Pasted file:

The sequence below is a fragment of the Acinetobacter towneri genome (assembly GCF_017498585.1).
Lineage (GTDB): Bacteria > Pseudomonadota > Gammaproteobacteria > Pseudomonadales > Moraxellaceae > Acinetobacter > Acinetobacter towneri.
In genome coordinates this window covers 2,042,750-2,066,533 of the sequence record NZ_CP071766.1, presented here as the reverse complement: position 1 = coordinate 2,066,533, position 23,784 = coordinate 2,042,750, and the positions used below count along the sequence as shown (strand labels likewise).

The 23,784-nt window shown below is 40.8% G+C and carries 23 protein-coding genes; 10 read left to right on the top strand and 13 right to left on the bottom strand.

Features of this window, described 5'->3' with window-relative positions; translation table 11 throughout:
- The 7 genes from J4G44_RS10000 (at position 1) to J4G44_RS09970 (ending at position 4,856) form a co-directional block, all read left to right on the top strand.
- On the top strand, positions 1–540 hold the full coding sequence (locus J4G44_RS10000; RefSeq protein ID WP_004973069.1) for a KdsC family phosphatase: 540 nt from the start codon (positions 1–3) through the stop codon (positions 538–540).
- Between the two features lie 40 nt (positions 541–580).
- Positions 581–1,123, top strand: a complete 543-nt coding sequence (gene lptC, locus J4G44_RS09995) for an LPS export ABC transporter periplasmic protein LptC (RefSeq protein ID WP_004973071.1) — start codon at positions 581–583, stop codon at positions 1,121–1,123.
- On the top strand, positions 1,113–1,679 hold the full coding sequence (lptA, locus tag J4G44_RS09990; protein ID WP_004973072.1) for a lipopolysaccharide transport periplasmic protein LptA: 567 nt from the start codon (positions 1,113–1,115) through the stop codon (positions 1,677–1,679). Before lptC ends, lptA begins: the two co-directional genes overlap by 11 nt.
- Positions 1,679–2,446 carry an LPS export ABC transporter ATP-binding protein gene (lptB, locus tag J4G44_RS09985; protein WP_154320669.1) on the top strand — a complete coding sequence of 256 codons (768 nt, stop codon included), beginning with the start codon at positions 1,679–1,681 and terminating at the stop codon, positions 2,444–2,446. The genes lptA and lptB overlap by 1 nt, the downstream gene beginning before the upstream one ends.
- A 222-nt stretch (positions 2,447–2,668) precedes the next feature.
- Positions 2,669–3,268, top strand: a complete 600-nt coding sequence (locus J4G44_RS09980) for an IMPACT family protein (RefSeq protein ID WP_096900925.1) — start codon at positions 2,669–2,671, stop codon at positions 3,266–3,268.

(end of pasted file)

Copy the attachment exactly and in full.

The sequence below is a fragment of the Acinetobacter towneri genome (assembly GCF_017498585.1).
Lineage (GTDB): Bacteria > Pseudomonadota > Gammaproteobacteria > Pseudomonadales > Moraxellaceae > Acinetobacter > Acinetobacter towneri.
In genome coordinates this window covers 2,042,750-2,066,533 of the sequence record NZ_CP071766.1, presented here as the reverse complement: position 1 = coordinate 2,066,533, position 23,784 = coordinate 2,042,750, and the positions used below count along the sequence as shown (strand labels likewise).

The 23,784-nt window shown below is 40.8% G+C and carries 23 protein-coding genes; 10 read left to right on the top strand and 13 right to left on the bottom strand.

Features of this window, described 5'->3' with window-relative positions; translation table 11 throughout:
- The 7 genes from J4G44_RS10000 (at position 1) to J4G44_RS09970 (ending at position 4,856) form a co-directional block, all read left to right on the top strand.
- On the top strand, positions 1–540 hold the full coding sequence (locus J4G44_RS10000; RefSeq protein ID WP_004973069.1) for a KdsC family phosphatase: 540 nt from the start codon (positions 1–3) through the stop codon (positions 538–540).
- Between the two features lie 40 nt (positions 541–580).
- Positions 581–1,123, top strand: a complete 543-nt coding sequence (gene lptC, locus J4G44_RS09995) for an LPS export ABC transporter periplasmic protein LptC (RefSeq protein ID WP_004973071.1) — start codon at positions 581–583, stop codon at positions 1,121–1,123.
- On the top strand, positions 1,113–1,679 hold the full coding sequence (lptA, locus tag J4G44_RS09990; protein ID WP_004973072.1) for a lipopolysaccharide transport periplasmic protein LptA: 567 nt from the start codon (positions 1,113–1,115) through the stop codon (positions 1,677–1,679). Before lptC ends, lptA begins: the two co-directional genes overlap by 11 nt.
- Positions 1,679–2,446 carry an LPS export ABC transporter ATP-binding protein gene (lptB, locus tag J4G44_RS09985; protein WP_154320669.1) on the top strand — a complete coding sequence of 256 codons (768 nt, stop codon included), beginning with the start codon at positions 1,679–1,681 and terminating at the stop codon, positions 2,444–2,446. The genes lptA and lptB overlap by 1 nt, the downstream gene beginning before the upstream one ends.
- A 222-nt stretch (positions 2,447–2,668) precedes the next feature.
- Positions 2,669–3,268, top strand: a complete 600-nt coding sequence (locus J4G44_RS09980) for an IMPACT family protein (RefSeq protein ID WP_096900925.1) — start codon at positions 2,669–2,671, stop codon at positions 3,266–3,268.